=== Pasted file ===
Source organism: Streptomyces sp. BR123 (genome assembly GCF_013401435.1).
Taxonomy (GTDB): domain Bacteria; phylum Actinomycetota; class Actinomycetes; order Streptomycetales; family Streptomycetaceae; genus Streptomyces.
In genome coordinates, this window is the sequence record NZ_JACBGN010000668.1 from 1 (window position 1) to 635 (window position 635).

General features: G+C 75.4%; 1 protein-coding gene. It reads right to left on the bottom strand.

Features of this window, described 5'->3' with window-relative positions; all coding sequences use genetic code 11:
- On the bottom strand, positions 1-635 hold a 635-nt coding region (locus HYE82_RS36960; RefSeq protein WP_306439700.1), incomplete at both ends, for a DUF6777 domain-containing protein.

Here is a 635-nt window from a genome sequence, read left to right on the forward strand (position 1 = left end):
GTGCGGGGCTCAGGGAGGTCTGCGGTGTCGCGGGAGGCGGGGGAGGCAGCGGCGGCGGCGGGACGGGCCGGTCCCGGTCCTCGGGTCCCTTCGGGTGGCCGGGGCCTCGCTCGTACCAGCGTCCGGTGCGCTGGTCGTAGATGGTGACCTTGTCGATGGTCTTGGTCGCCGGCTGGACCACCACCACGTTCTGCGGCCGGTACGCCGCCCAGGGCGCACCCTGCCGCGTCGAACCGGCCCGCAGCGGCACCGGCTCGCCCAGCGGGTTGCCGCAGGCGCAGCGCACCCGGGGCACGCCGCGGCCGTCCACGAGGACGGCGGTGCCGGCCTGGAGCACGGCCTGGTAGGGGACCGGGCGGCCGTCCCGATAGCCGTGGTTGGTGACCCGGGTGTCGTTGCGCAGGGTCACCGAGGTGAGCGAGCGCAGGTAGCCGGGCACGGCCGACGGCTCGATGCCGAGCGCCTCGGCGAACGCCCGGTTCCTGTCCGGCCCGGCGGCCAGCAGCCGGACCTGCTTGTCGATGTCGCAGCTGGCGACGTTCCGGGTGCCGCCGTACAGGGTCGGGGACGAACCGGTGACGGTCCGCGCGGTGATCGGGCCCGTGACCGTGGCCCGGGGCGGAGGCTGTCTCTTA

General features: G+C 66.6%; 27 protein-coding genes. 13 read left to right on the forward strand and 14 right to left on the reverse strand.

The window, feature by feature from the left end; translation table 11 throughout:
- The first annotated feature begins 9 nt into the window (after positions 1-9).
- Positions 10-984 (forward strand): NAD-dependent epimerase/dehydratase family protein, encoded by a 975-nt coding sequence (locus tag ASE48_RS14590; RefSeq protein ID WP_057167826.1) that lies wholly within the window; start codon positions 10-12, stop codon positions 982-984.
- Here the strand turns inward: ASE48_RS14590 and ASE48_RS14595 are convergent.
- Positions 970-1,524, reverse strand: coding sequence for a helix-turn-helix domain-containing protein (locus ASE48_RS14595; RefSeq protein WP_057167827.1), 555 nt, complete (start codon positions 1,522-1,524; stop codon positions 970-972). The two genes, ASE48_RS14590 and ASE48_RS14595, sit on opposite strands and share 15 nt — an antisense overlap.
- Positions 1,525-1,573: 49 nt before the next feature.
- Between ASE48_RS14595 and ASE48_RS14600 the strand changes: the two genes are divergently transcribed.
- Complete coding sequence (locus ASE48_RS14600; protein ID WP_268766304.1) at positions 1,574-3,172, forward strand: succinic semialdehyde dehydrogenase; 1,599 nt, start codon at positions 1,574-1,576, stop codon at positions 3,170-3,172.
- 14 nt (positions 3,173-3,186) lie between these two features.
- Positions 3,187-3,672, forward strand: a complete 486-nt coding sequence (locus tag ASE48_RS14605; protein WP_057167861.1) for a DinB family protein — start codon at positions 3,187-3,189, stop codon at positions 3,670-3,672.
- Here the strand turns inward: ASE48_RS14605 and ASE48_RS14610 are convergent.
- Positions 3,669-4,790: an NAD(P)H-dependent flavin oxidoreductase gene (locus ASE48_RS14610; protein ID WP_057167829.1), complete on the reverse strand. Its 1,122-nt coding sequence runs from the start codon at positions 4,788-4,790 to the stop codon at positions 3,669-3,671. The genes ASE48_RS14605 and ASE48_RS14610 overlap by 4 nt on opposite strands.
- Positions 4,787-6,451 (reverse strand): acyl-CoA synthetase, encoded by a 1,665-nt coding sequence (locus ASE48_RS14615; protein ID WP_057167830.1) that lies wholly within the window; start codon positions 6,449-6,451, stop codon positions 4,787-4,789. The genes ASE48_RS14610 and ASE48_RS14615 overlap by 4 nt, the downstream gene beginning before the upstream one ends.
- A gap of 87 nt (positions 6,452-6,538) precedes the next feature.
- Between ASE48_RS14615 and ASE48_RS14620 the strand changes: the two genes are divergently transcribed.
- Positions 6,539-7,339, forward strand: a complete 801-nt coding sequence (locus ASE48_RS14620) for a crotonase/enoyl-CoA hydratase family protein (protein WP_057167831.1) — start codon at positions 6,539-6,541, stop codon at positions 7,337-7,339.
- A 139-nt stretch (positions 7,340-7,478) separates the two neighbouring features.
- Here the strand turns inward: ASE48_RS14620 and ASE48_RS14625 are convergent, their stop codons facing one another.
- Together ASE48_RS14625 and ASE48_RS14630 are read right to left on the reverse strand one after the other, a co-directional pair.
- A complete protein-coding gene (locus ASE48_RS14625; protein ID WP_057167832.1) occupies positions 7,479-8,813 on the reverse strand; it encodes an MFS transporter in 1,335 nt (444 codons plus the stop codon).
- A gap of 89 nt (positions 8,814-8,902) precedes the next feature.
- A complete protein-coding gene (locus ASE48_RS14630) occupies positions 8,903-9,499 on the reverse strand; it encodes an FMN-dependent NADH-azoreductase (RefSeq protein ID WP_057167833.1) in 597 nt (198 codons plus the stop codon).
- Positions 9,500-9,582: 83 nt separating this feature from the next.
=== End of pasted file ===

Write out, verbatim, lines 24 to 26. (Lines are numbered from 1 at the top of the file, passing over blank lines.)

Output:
- Between ASE48_RS14615 and ASE48_RS14620 the strand changes: the two genes are divergently transcribed.
- Positions 6,539-7,339, forward strand: a complete 801-nt coding sequence (locus ASE48_RS14620) for a crotonase/enoyl-CoA hydratase family protein (protein WP_057167831.1) — start codon at positions 6,539-6,541, stop codon at positions 7,337-7,339.
- A 139-nt stretch (positions 7,340-7,478) separates the two neighbouring features.